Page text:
Democracy Watch loses conflict argument involving premier in B.C. court

By on January 25, 2017


An advocacy group has lost its legal bid to have two rulings by B.C.'s conflict of interest commissioner involving Premier Christy Clark (Pictured) set aside. (Photo:  Christy Clark/ Facebook)
An advocacy group has lost its legal bid to have two rulings by B.C.’s conflict of interest commissioner involving Premier Christy Clark (Pictured) set aside. (Photo: Christy Clark/ Facebook)

VANCOUVER –An advocacy group has lost its legal bid to have two rulings by B.C.’s conflict of interest commissioner involving Premier Christy Clark set aside.

Democracy Watch released a copy Wednesday of the B.C. Supreme Court decision dismissing its petition for an order that would review and set aside the conflict commissioner’s decisions on the provincial Liberal party’s fundraising activities.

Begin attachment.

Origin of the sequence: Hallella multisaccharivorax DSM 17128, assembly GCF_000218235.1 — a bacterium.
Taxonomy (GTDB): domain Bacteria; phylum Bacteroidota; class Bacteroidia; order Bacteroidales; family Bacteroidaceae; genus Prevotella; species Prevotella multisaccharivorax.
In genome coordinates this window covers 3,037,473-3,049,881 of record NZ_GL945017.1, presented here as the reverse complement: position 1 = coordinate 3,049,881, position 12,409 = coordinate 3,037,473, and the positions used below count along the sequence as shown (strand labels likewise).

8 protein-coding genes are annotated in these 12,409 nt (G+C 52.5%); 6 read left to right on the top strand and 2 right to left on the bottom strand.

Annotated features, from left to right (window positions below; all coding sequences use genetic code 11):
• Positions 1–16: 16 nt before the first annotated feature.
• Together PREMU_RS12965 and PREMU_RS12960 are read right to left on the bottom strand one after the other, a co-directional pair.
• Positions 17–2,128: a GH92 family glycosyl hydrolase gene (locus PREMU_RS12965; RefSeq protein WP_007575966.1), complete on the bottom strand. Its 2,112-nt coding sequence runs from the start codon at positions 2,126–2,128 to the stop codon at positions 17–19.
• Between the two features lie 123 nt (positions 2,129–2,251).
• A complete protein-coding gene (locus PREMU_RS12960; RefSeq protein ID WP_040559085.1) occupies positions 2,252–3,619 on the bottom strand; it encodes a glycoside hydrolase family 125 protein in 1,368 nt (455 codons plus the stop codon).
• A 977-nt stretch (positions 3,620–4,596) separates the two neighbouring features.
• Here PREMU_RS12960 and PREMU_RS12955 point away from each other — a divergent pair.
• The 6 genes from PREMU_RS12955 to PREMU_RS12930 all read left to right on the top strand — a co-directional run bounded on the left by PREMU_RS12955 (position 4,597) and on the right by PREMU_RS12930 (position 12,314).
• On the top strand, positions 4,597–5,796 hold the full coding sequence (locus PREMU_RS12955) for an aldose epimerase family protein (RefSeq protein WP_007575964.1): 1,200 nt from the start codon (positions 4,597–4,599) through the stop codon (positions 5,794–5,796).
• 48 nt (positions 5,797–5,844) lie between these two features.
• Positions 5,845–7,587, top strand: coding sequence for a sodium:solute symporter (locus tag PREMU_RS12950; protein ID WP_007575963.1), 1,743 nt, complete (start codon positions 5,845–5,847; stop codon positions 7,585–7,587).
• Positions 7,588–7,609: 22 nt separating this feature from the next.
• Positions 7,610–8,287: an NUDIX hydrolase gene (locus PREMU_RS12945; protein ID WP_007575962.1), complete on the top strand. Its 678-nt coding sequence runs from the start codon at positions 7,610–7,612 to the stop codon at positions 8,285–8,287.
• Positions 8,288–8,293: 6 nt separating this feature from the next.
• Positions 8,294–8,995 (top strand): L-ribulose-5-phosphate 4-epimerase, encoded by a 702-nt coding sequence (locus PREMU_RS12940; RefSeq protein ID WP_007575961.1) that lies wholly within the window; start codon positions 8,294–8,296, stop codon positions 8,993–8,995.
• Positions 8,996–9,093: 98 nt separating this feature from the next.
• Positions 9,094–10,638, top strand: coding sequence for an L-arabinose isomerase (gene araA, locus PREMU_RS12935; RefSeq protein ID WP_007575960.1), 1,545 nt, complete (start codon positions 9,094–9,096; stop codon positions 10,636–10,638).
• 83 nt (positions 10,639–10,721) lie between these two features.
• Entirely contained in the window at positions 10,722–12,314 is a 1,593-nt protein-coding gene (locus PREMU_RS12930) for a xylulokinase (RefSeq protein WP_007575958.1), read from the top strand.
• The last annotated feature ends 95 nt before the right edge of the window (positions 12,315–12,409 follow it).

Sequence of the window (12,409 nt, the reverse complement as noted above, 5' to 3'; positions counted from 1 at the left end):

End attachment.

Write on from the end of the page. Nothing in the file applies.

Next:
The case stemmed from two decisions released last year by the province’s conflict commissioner, Paul Fraser, who applied to have the case dismissed, arguing his rulings are protected by legislative privilege and are not subject to review by the courts.

Justice Kenneth Affleck said in his written ruling that as an officer of the legislature, the commissioner makes recommendations to the house, which then chooses whether to exercise any discipline over its members.

“It is for the legislature to consider the conduct of its officers, when they are performing their assigned role, not the courts,” the ruling says.

The conflict commissioner’s rulings cleared Clark of conflict allegations connected to her attendance at party fundraising events.

Fraser ruled last May that the premier’s appearances did not constitute a conflict of interest because she did not receive a personal benefit.

In another ruling on similar allegations in August, he said he considered the matter closed.

Democracy Watch co-founder Duff Conacher argued that the Conflict of Interest Act doesn’t include any clauses that would prevent a judicial review.

The group is considering appealing the court’s ruling.